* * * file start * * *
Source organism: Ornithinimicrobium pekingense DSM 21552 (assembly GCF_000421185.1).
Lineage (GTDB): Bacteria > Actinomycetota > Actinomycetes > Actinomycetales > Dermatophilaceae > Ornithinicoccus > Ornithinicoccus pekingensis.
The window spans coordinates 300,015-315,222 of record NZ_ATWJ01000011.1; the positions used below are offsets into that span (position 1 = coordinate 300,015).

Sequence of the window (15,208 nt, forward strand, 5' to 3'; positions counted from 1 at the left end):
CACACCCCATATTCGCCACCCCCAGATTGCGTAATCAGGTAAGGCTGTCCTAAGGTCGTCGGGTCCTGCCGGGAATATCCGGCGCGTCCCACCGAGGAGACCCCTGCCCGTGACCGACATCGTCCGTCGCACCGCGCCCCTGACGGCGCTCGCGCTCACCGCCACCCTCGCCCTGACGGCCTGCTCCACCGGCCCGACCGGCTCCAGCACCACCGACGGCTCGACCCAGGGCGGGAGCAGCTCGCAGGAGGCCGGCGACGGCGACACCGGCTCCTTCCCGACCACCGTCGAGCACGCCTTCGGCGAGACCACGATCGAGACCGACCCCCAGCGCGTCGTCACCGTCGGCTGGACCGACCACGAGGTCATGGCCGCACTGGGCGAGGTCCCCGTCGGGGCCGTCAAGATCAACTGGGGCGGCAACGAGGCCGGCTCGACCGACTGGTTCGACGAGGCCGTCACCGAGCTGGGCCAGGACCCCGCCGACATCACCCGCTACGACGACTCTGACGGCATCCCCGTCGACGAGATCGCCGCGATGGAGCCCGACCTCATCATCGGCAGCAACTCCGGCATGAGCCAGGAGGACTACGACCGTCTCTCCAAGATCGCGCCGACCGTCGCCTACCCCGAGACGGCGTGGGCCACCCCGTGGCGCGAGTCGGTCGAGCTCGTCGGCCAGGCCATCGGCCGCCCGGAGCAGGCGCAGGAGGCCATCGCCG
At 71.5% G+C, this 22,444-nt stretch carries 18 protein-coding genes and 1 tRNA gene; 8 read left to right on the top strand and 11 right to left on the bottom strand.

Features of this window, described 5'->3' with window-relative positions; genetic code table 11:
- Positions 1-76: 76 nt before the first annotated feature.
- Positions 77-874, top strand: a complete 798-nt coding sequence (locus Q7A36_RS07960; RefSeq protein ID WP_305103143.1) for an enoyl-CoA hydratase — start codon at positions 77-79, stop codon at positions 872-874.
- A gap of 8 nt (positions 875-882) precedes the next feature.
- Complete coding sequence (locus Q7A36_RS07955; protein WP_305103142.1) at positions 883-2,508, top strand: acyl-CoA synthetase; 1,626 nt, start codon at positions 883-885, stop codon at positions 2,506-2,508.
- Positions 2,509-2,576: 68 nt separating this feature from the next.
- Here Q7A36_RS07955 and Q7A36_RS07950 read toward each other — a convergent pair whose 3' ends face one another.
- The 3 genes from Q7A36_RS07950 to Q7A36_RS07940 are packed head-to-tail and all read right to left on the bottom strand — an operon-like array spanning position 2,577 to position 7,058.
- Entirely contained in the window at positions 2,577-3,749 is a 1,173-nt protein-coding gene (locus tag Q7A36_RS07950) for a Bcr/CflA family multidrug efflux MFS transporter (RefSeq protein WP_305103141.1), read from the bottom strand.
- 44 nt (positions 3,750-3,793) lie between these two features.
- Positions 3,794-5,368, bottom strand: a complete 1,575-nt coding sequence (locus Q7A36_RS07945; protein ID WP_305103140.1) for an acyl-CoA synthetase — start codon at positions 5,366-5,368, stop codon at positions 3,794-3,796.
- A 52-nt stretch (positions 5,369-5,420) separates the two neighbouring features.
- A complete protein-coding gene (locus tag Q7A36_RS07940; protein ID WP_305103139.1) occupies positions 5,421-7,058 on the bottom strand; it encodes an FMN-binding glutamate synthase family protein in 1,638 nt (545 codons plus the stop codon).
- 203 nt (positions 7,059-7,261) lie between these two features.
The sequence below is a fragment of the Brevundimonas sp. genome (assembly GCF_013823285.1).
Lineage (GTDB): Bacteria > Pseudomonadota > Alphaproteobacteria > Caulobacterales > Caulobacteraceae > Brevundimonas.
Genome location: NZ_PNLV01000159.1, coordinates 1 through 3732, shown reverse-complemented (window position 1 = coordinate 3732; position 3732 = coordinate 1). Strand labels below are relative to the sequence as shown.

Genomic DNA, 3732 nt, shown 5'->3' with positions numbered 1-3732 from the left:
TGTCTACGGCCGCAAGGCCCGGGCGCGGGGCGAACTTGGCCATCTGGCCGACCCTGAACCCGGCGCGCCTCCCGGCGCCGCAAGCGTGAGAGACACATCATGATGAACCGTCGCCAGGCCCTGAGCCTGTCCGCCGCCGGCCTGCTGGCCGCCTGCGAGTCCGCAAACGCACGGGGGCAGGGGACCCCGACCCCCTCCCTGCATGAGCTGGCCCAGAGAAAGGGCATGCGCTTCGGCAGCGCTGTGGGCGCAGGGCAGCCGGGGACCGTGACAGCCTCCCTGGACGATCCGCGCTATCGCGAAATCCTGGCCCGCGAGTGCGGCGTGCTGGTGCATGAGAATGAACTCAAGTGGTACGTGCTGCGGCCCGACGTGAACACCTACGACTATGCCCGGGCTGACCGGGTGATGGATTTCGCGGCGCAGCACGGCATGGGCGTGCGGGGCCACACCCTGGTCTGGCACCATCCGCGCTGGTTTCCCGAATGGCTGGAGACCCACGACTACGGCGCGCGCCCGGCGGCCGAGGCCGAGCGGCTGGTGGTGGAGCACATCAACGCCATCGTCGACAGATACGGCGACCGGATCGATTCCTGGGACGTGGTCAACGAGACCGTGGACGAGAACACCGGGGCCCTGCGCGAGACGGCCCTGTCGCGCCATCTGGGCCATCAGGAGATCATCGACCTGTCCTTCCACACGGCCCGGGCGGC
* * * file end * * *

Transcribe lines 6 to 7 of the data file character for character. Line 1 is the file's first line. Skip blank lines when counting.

At 71.5% G+C, this 22,444-nt stretch carries 18 protein-coding genes and 1 tRNA gene; 8 read left to right on the top strand and 11 right to left on the bottom strand.

Features of this window, described 5'->3' with window-relative positions; genetic code table 11: